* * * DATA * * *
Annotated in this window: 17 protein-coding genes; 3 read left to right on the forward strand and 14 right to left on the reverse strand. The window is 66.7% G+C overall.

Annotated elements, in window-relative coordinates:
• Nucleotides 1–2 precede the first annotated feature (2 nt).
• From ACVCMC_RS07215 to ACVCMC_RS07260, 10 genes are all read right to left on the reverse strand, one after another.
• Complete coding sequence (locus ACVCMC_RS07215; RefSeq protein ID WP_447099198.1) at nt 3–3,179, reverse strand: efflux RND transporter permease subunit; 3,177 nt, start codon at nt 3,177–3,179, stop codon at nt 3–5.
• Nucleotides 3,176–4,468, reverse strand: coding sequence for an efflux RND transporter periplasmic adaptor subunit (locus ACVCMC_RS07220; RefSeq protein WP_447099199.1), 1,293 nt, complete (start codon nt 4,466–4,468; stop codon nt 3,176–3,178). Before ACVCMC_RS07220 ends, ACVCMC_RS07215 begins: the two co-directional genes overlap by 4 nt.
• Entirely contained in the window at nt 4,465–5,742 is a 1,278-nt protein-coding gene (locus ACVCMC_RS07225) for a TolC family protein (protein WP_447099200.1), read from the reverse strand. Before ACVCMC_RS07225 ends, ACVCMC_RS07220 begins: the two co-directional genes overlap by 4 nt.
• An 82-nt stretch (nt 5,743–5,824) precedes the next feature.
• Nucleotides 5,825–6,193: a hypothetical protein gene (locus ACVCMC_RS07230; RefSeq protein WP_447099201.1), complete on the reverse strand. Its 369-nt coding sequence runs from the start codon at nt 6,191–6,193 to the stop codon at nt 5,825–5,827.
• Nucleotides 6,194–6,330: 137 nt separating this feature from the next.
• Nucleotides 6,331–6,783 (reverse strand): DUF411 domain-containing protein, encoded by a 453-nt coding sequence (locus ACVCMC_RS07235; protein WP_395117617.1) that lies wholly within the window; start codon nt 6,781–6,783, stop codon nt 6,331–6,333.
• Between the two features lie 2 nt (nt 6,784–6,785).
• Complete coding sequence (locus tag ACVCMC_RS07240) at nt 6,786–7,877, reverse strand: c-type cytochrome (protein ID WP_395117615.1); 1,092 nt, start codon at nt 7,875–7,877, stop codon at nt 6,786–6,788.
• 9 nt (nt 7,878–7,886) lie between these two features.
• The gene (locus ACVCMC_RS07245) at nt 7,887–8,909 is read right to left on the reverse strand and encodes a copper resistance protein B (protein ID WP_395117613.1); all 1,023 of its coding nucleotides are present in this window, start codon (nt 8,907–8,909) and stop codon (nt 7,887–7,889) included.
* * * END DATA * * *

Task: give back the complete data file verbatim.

Annotated in this window: 17 protein-coding genes; 3 read left to right on the forward strand and 14 right to left on the reverse strand. The window is 66.7% G+C overall.

Annotated elements, in window-relative coordinates:
• Nucleotides 1–2 precede the first annotated feature (2 nt).
• From ACVCMC_RS07215 to ACVCMC_RS07260, 10 genes are all read right to left on the reverse strand, one after another.
• Complete coding sequence (locus ACVCMC_RS07215; RefSeq protein ID WP_447099198.1) at nt 3–3,179, reverse strand: efflux RND transporter permease subunit; 3,177 nt, start codon at nt 3,177–3,179, stop codon at nt 3–5.
• Nucleotides 3,176–4,468, reverse strand: coding sequence for an efflux RND transporter periplasmic adaptor subunit (locus ACVCMC_RS07220; RefSeq protein WP_447099199.1), 1,293 nt, complete (start codon nt 4,466–4,468; stop codon nt 3,176–3,178). Before ACVCMC_RS07220 ends, ACVCMC_RS07215 begins: the two co-directional genes overlap by 4 nt.
• Entirely contained in the window at nt 4,465–5,742 is a 1,278-nt protein-coding gene (locus ACVCMC_RS07225) for a TolC family protein (protein WP_447099200.1), read from the reverse strand. Before ACVCMC_RS07225 ends, ACVCMC_RS07220 begins: the two co-directional genes overlap by 4 nt.
• An 82-nt stretch (nt 5,743–5,824) precedes the next feature.
• Nucleotides 5,825–6,193: a hypothetical protein gene (locus ACVCMC_RS07230; RefSeq protein WP_447099201.1), complete on the reverse strand. Its 369-nt coding sequence runs from the start codon at nt 6,191–6,193 to the stop codon at nt 5,825–5,827.
• Nucleotides 6,194–6,330: 137 nt separating this feature from the next.
• Nucleotides 6,331–6,783 (reverse strand): DUF411 domain-containing protein, encoded by a 453-nt coding sequence (locus ACVCMC_RS07235; protein WP_395117617.1) that lies wholly within the window; start codon nt 6,781–6,783, stop codon nt 6,331–6,333.
• Between the two features lie 2 nt (nt 6,784–6,785).
• Complete coding sequence (locus tag ACVCMC_RS07240) at nt 6,786–7,877, reverse strand: c-type cytochrome (protein ID WP_395117615.1); 1,092 nt, start codon at nt 7,875–7,877, stop codon at nt 6,786–6,788.
• 9 nt (nt 7,878–7,886) lie between these two features.
• The gene (locus ACVCMC_RS07245) at nt 7,887–8,909 is read right to left on the reverse strand and encodes a copper resistance protein B (protein ID WP_395117613.1); all 1,023 of its coding nucleotides are present in this window, start codon (nt 8,907–8,909) and stop codon (nt 7,887–7,889) included.